No....it's not. Amy & Roger decide to take a detour -- well, maybe quite a few detours. In the process, Amy heals a bit. Also, Roger has an ulterior motive for the trip, which he also accomplishes. And there's the expected romance.

But I hate to even call this book a romance. That doesn't really happen until the last 30 pages. I mean, talk about SLOOOOOW building...this is the antithesis of "instalove."

There's so much more to Amy & Roger's Epic Detour than the relationship between Amy & Roger. There's music, a scrapbook, 20 questions, experiencing landmarks and local foods, friendships, and a lot of healing.

Amy & Roger's Epic Detour is a tingly feel-good book that teen girls will really enjoy. (And they have.  My library copy is very well read.)

Published by Simon & Schuster BFYR, 2010
Copy obtained from the library
344 pages

Rating: 4/5





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Monday, July 21, 2014

Book Review: Belle Epoque, by Elizabeth Ross

Belle Epoque is the story of a girl, Maude, in the late 1800s who escapes her father and moves to Paris. She gets one of the most unusual jobs you will ever hear of. Belle Epoque is historical fiction at its finest.

First of all, the title. Here's the explanation of Belle Epoque from Wikipedia:

The Belle Époque or La Belle Époque (French for "Beautiful Era") was a period in French and Belgian history that is conventionally dated as starting in 1871 and ending when World War I began in 1914. Occurring during the era of the Third French Republic (beginning 1870), it was a period characterized by optimism, peace at home and in Europe, new technology and scientific discoveries. The peace and prosperity in Paris allowed the arts to flourish, and many masterpieces of literature, music, theater, and visual art gained recognition. The Belle Époque was named, in retrospect, when it began to be considered a "golden age" in contrast to the horrors of World War I.

I found that pretty interesting.  Anyway, Maude's father was going to make her marry the 40-something-year-old butcher from their village, so she ran away to Pairs. She answers the add for a job, but doesn't understand what she's getting into. It turns out, she's applying (or auditioning) for a job as a repoussoir. They are looking for ugly women who will be hired by Paris' finest and richest people to accompany them to events to make them look more beautiful. The idea being that if you put someone who is only average looking next to someone who is plain or ugly, the average looking person looks beautiful next to the ugly person.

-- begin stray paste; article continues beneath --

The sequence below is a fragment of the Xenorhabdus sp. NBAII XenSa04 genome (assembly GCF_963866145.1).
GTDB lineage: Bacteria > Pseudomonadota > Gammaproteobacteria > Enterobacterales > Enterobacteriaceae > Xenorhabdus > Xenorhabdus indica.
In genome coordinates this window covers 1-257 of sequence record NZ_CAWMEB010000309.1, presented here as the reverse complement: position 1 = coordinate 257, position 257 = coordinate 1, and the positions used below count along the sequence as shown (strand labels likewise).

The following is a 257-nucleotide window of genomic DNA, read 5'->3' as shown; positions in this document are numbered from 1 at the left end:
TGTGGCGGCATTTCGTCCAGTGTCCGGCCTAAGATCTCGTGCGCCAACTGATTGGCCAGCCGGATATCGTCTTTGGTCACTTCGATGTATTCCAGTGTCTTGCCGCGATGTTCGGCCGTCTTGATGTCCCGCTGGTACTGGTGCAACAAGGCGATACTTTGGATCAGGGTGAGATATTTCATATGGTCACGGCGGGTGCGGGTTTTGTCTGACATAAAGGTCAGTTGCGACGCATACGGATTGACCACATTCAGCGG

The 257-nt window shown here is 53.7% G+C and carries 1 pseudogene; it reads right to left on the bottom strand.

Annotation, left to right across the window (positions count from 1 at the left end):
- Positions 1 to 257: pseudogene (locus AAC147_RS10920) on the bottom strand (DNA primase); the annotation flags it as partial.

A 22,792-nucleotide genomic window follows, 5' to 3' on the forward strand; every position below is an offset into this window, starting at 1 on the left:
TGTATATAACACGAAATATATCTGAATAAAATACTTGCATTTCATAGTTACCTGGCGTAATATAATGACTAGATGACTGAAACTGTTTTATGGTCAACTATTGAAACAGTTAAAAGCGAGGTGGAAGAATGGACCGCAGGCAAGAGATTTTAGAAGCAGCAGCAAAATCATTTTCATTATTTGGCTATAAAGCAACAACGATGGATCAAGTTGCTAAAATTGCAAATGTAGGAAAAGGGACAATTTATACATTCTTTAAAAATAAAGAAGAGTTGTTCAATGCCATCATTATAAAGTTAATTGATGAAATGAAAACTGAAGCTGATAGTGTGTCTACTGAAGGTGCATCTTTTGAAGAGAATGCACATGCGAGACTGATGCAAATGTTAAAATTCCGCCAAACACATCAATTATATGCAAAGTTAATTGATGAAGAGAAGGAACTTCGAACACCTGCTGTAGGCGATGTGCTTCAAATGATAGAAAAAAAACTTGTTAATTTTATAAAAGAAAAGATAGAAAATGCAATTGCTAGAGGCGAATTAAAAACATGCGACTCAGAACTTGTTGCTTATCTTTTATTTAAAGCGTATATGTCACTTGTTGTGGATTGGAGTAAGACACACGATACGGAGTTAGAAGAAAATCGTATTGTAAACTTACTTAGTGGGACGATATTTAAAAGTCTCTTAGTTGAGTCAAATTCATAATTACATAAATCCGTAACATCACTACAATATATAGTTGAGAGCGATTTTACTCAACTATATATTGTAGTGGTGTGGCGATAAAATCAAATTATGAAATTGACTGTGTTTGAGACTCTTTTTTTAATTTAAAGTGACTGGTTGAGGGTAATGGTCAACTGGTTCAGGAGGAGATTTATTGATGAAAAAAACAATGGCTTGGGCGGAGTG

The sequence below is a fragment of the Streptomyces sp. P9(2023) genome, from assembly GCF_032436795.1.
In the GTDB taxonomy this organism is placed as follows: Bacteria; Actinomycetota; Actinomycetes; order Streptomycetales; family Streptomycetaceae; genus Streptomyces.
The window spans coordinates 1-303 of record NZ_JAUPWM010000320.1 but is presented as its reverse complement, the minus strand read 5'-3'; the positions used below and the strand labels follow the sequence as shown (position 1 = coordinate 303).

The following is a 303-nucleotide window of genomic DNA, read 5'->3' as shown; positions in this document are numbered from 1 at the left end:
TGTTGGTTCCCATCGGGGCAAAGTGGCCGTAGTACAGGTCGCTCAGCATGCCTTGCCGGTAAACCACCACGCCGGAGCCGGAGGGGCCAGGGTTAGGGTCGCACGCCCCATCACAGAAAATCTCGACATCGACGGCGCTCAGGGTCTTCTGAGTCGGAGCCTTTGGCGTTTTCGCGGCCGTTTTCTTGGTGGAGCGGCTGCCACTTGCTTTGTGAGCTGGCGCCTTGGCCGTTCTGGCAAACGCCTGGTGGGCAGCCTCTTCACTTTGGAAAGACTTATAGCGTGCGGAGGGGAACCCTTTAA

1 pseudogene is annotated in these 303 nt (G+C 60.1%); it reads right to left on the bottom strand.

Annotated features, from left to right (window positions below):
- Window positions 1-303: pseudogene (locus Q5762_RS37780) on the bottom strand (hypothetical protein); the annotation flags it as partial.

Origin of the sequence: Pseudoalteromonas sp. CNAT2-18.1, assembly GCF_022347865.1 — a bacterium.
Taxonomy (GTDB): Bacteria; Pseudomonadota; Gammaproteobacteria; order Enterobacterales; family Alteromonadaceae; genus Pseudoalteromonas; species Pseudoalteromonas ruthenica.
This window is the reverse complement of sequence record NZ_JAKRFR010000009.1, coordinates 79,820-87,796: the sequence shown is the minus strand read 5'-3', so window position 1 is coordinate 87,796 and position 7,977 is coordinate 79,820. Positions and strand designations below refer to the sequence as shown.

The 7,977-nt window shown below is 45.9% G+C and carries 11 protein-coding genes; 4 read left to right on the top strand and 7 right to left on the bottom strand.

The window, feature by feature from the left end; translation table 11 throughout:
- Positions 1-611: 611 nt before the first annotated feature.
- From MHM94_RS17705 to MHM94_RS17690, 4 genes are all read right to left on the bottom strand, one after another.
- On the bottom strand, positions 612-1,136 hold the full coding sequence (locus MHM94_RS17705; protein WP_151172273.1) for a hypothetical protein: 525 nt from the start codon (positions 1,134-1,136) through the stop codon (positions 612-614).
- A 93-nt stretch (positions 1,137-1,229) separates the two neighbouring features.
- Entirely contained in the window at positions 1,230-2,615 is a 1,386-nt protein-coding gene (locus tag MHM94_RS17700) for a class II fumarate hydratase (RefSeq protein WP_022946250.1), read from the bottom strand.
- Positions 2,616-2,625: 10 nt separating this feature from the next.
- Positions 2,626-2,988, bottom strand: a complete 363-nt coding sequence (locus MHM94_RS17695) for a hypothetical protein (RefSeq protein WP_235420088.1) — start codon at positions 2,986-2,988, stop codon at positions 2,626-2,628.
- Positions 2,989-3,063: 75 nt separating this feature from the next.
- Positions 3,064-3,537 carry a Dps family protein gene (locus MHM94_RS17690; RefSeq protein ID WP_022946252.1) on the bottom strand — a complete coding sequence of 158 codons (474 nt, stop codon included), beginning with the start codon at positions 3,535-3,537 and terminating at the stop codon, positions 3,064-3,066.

While the idea of this job is abhorrent, the pay is good and meals, clothing, lodging, and training are provided, so Maude really has no choice. She makes some friends and maybe even a romantic interest. She is hired by one of the agency's most important clients, Countess Dubern, to be a friend to her daughter, Isabel. Isabel is going through her first "season" and her mother is determined Isabel will bag a very rich man, preferably with a title.

Isabel has no idea that Maude has been hired by her mother. She also has no interest in getting married. Maude has her work cut out for her, and eventually things blow up.

Belle Epoque has a subtle message about the meaning of beauty. Whether beauty really is only skin deep. Whether money is worth more than happiness. Lots of things to think about...and issues that are still very relevant today.

Belle Epoque is written very well, the characters are engaging, and the pacing is tight. It's a relatively quick read that captured my attention easily. Anyone who is a fan of historical fiction will find a lot here. The Eiffel Tower is being built, and photography is becoming available to the common man. Because of the relative prosperity of the time period, art, culture, and technology were all center stage. Ross uses all these events to enhance Belle Epoque.

Something for everyone here.

Published by Delacorte BFYR, 2013
eBook obtained from the library
250 pages (Amazon and Barnes & Noble say 336 pages, but I'm using the page numbers from my eBook)

Rating: 5/5





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Saturday, July 19, 2014

Stacking the Shelves -- A Trip to the Book Store

This week's main event was a trip to the book store. But first, a couple books received for review.

For Review:
The Summoning Book 1: Mary, by Hillary Monahan from NetGalley

Killer Instinct, by Jennifer Lynn Barnes from NetGalley

Purchased:
The Geography of You and Me, by Jennifer E. Smith

Conjured, by Sarah Beth Durst

Truly, Madly, Deadly by Hannah Jayne

That's all for me this week. How about you? Leave me a link! Thanks for visiting and make sure you hop over to Team Tynga's Reviews.